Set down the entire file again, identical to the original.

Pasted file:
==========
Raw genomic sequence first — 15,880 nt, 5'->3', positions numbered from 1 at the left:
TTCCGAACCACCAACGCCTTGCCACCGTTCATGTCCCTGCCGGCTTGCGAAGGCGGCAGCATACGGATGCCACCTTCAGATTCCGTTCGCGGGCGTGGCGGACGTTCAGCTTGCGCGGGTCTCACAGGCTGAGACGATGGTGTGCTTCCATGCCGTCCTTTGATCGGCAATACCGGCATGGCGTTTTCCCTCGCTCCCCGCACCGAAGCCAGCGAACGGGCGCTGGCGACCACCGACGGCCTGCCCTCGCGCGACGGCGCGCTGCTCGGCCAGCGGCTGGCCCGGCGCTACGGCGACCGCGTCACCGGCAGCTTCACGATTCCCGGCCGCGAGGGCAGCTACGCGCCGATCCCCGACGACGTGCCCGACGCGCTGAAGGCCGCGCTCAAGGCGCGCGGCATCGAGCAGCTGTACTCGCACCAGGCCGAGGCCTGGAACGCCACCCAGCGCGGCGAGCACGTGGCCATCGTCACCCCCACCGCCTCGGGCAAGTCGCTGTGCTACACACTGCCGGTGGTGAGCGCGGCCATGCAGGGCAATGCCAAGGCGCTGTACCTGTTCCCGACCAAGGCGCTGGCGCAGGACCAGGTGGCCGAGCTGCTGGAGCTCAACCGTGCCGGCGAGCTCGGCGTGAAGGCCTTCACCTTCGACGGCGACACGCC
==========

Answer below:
Raw genomic sequence first — 15,880 nt, 5'->3', positions numbered from 1 at the left:
TTCCGAACCACCAACGCCTTGCCACCGTTCATGTCCCTGCCGGCTTGCGAAGGCGGCAGCATACGGATGCCACCTTCAGATTCCGTTCGCGGGCGTGGCGGACGTTCAGCTTGCGCGGGTCTCACAGGCTGAGACGATGGTGTGCTTCCATGCCGTCCTTTGATCGGCAATACCGGCATGGCGTTTTCCCTCGCTCCCCGCACCGAAGCCAGCGAACGGGCGCTGGCGACCACCGACGGCCTGCCCTCGCGCGACGGCGCGCTGCTCGGCCAGCGGCTGGCCCGGCGCTACGGCGACCGCGTCACCGGCAGCTTCACGATTCCCGGCCGCGAGGGCAGCTACGCGCCGATCCCCGACGACGTGCCCGACGCGCTGAAGGCCGCGCTCAAGGCGCGCGGCATCGAGCAGCTGTACTCGCACCAGGCCGAGGCCTGGAACGCCACCCAGCGCGGCGAGCACGTGGCCATCGTCACCCCCACCGCCTCGGGCAAGTCGCTGTGCTACACACTGCCGGTGGTGAGCGCGGCCATGCAGGGCAATGCCAAGGCGCTGTACCTGTTCCCGACCAAGGCGCTGGCGCAGGACCAGGTGGCCGAGCTGCTGGAGCTCAACCGTGCCGGCGAGCTCGGCGTGAAGGCCTTCACCTTCGACGGCGACACGCC